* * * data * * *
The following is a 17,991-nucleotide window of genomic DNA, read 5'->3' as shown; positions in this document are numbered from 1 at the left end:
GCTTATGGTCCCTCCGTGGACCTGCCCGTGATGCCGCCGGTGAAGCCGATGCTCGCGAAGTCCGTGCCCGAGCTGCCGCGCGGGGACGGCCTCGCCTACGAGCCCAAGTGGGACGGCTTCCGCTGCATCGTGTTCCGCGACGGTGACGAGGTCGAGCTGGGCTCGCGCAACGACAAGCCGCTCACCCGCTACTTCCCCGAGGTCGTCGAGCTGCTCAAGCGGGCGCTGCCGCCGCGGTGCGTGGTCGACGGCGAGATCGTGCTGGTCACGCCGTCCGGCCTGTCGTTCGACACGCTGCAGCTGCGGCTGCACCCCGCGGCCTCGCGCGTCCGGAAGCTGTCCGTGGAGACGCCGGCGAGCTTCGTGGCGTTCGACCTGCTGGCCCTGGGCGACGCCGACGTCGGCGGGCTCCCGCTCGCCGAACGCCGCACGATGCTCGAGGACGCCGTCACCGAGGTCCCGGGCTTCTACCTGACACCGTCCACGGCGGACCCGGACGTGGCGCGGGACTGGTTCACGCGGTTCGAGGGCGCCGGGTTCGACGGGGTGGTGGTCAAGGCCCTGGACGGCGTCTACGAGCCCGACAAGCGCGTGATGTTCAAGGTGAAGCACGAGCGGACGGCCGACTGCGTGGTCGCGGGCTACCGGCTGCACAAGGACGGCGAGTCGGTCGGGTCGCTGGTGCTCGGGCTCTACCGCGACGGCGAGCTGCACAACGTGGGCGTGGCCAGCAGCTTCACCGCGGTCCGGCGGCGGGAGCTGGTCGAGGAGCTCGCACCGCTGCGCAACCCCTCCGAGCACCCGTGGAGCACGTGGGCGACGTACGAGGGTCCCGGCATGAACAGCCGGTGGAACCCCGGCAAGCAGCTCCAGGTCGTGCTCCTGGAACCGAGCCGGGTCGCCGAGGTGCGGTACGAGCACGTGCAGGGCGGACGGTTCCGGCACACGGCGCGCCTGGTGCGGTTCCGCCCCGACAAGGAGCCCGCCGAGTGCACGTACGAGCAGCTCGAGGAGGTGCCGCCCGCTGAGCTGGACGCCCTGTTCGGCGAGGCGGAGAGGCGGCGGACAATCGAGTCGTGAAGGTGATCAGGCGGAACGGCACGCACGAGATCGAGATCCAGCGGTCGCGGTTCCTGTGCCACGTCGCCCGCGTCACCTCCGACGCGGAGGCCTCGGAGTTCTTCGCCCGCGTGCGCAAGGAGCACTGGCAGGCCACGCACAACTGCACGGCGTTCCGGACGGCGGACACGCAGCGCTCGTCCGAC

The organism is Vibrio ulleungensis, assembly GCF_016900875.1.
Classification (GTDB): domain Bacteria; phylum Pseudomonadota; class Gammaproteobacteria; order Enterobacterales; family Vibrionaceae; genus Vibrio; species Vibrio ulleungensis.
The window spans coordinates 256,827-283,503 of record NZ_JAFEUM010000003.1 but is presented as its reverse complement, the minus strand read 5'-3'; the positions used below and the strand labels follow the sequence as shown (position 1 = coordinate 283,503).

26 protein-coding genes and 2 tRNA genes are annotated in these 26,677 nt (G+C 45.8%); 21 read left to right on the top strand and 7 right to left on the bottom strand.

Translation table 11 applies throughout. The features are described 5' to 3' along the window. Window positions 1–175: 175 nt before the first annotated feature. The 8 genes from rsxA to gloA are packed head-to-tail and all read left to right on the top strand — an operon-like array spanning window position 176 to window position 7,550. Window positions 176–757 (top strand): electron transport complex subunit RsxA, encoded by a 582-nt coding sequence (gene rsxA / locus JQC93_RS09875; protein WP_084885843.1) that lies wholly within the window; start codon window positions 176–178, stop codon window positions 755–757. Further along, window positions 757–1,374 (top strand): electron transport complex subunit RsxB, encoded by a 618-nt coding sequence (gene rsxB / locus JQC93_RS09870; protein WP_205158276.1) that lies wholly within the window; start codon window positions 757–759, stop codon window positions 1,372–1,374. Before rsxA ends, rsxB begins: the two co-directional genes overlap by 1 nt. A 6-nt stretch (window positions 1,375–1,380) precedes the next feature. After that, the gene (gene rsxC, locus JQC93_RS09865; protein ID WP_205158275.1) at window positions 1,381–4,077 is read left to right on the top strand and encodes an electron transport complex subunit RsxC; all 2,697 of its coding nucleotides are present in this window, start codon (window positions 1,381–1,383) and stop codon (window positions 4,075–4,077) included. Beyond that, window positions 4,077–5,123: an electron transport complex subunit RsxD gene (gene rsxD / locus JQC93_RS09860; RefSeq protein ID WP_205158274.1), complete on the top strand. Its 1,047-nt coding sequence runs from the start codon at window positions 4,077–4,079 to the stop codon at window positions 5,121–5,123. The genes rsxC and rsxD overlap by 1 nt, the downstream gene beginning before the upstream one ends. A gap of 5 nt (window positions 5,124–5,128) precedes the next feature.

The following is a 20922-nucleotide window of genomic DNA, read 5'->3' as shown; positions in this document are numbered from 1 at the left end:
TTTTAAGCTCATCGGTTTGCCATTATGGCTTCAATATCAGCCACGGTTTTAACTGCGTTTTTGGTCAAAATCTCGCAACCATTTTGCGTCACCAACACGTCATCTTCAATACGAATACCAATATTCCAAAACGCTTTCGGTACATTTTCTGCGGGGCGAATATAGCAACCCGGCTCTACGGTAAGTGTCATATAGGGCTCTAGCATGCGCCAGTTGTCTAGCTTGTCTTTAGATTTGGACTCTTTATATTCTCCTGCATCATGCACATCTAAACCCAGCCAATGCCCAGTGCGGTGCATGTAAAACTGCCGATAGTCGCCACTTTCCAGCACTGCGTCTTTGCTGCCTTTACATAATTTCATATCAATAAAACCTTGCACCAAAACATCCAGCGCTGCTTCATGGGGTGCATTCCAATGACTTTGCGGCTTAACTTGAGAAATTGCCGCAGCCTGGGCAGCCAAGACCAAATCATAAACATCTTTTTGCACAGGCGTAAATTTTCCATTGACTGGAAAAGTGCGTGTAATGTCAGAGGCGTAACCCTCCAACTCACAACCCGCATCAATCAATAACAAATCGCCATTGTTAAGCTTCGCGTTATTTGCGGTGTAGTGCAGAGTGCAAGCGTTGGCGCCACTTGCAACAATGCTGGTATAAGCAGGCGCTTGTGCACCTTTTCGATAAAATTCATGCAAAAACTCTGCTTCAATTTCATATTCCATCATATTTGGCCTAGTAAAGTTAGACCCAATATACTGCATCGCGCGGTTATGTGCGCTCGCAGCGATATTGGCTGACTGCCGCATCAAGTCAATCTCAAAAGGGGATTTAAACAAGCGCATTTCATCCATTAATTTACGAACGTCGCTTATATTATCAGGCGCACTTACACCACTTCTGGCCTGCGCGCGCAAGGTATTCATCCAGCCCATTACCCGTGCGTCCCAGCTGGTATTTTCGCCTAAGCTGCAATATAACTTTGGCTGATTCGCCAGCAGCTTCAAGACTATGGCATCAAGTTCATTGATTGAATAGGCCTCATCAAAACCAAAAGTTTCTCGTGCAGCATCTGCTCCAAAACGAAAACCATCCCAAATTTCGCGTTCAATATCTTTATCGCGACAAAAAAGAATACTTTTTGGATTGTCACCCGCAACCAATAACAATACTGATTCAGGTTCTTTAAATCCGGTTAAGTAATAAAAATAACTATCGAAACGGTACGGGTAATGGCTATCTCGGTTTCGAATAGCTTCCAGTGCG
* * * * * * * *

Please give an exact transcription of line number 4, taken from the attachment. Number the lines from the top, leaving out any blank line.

Classification (GTDB): domain Bacteria; phylum Pseudomonadota; class Gammaproteobacteria; order Enterobacterales; family Vibrionaceae; genus Vibrio; species Vibrio ulleungensis.